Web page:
US inflation gauge slowed to 6.3 percent in April over past year
That’s below the four-decade high set in March and the first slowdown since November 2020.
An inflation gauge closely tracked by the Federal Reserve rose 6.3 percent in April from a year earlier, just below a four-decade high set in March and the first slowdown since November 2020.
Friday’s report from the Department of Commerce added to other recent signs showing that while high inflation continues to cause hardships for millions of households, it may finally be moderating, at least for now.
The report also showed that consumer spending rose by a healthy 0.9 percent from March to April, outpacing the month-to-month inflation rate for a fourth straight time. The continuing willingness of the nation’s consumers to keep spending freely despite inflated prices is helping sustain the economy. Yet all that spending is helping keep prices high and could make the Fed’s goal of taming inflation even harder.
On a month-to-month basis, prices rose 0.2 percent from March to April, down from the 0.9 percent increase from February to March.
Still, inflation remains painfully high, and it is inflicting a heavy burden in particular on lower-income households, many of them Black or Hispanic. Surging demand for furniture, appliances and other goods, combined with supply chain snarls, began sending prices surging about a year ago.
Consumers are now increasingly shifting their spending from goods to services, like airline fares and entertainment tickets. That trend could help cool inflation in the months ahead, though it is unclear by how much. The cost of such services as restaurant meals, plane tickets and hotel rooms is also rising.
Chair Jerome Powell has pledged to keep ratcheting up the Fed’s key short-term interest rate until inflation is “coming down in a clear and convincing way.” Those rate hikes have spurred fears that the Fed, in its drive to slow borrowing and spending, may push the economy into a recession. That concern has caused sharp drops in stock prices in the past two months, though markets have rallied this week.
Powell has said the Fed is aiming for a “soft or soft-ish” landing, in which wages, consumer spending and growth slow, but the economy avoids a downturn. Most economists said that while such an outcome is plausible, they doubted it could be achieved.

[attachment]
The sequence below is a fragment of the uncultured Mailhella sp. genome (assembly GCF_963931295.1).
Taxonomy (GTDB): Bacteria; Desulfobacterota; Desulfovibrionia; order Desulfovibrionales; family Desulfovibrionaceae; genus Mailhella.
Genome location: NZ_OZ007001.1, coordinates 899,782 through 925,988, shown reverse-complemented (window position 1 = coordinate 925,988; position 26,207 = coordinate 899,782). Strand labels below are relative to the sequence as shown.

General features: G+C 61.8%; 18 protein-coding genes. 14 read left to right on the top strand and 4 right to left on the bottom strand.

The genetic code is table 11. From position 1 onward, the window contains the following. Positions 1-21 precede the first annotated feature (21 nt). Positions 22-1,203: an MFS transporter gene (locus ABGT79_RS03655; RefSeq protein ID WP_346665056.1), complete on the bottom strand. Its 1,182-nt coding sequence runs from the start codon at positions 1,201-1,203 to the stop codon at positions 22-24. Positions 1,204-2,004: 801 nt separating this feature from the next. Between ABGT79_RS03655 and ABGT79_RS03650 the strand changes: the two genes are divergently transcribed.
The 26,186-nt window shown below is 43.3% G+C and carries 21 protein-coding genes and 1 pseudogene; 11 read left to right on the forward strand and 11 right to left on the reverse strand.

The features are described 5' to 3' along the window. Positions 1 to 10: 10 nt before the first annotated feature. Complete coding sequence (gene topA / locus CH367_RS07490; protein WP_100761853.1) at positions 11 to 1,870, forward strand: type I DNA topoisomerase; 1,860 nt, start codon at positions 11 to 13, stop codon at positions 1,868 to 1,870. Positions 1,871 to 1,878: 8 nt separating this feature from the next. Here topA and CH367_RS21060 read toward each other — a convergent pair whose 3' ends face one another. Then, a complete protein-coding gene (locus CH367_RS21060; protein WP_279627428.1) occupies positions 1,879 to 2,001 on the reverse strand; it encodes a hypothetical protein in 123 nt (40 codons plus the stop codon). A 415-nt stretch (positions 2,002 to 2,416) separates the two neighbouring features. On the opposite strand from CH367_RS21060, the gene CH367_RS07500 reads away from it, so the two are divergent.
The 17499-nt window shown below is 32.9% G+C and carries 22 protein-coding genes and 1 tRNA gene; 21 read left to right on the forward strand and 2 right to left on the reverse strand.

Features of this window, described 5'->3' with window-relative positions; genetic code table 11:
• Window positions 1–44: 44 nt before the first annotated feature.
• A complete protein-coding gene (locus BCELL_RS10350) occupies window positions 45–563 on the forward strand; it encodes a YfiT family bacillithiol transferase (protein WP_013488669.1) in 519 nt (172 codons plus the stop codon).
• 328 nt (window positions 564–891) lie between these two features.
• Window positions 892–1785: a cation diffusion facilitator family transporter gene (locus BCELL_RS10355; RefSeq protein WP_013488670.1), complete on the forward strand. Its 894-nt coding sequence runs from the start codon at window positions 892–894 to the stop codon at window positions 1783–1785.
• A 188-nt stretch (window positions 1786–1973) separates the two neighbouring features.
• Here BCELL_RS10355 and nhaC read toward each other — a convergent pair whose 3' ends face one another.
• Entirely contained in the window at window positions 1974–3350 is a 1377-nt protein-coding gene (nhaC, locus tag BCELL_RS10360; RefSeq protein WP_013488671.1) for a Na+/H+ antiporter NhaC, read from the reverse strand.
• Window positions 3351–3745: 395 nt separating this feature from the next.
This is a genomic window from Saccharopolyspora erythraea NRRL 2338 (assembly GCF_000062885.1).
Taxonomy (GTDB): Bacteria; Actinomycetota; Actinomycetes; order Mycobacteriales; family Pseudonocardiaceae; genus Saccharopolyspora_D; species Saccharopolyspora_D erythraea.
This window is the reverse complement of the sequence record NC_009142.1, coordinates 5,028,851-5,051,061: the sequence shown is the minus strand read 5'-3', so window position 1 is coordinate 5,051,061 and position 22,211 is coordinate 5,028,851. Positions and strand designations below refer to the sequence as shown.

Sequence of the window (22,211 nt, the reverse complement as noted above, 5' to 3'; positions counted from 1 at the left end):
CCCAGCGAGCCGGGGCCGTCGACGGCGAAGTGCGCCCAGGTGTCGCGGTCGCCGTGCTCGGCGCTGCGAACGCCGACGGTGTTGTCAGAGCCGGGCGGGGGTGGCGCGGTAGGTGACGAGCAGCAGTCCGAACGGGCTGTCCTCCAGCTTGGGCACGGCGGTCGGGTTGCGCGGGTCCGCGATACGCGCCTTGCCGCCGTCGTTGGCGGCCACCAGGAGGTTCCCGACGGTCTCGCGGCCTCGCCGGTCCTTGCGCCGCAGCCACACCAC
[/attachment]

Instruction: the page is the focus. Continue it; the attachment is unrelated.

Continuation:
A better-known inflation gauge, the consumer price index, earlier this month also reported a slowing of still-high inflation. The CPI jumped 8.3 percent in April from a year earlier, down from a 40-year high in March of 8.5 percent.
Yet rising prices of gas and food, worsened by Russia’s invasion of Ukraine, will keep measures of inflation painfully high at least into the summer. The national average price of a gallon of gas has reached $4.60, according to AAA. A year ago, it was $3.04.
Other trends, however, suggest that core inflation may continue to slow in the coming months. Retailers have reported rising stockpiles of televisions, patio furniture and other goods for the home as consumers have shifted their spending more toward travel and services-related goods like luggage and restaurant gift cards.
Those stores will likely have to offer discounts to clear inventory in the coming months. And car manufacturers have been ramping up production as some supply chain snarls untangle and as they have managed to hire more workers. Both trends could help lower the prices of goods.
At the same time, higher pay for many workers, particularly at restaurants, hotels, warehouses, will keep forcing up prices for services, which, in turn, would at least partly offset the benefit of less-expensive goods.
And most economists forecast that inflation, as measured by the Fed’s preferred gauge, will still be at about 4 percent or higher by the end of this year. Price increases at that level would likely mean that the Fed will still raise interest rates to lower inflation to its 2 percent target.
The inflation measure reported Friday, called the personal consumption expenditures price index, differs in some ways from the consumer price index that help explain why it shows a lower inflation level than the CPI does. Rents, which are steadily rising, are given less weight in the PCE than in the CPI.
The PCE price index also seeks to account for changes in how people shop when inflation jumps. In that way, it can capture, for example, any trend in which consumers switch from pricey national brands to cheaper store brands.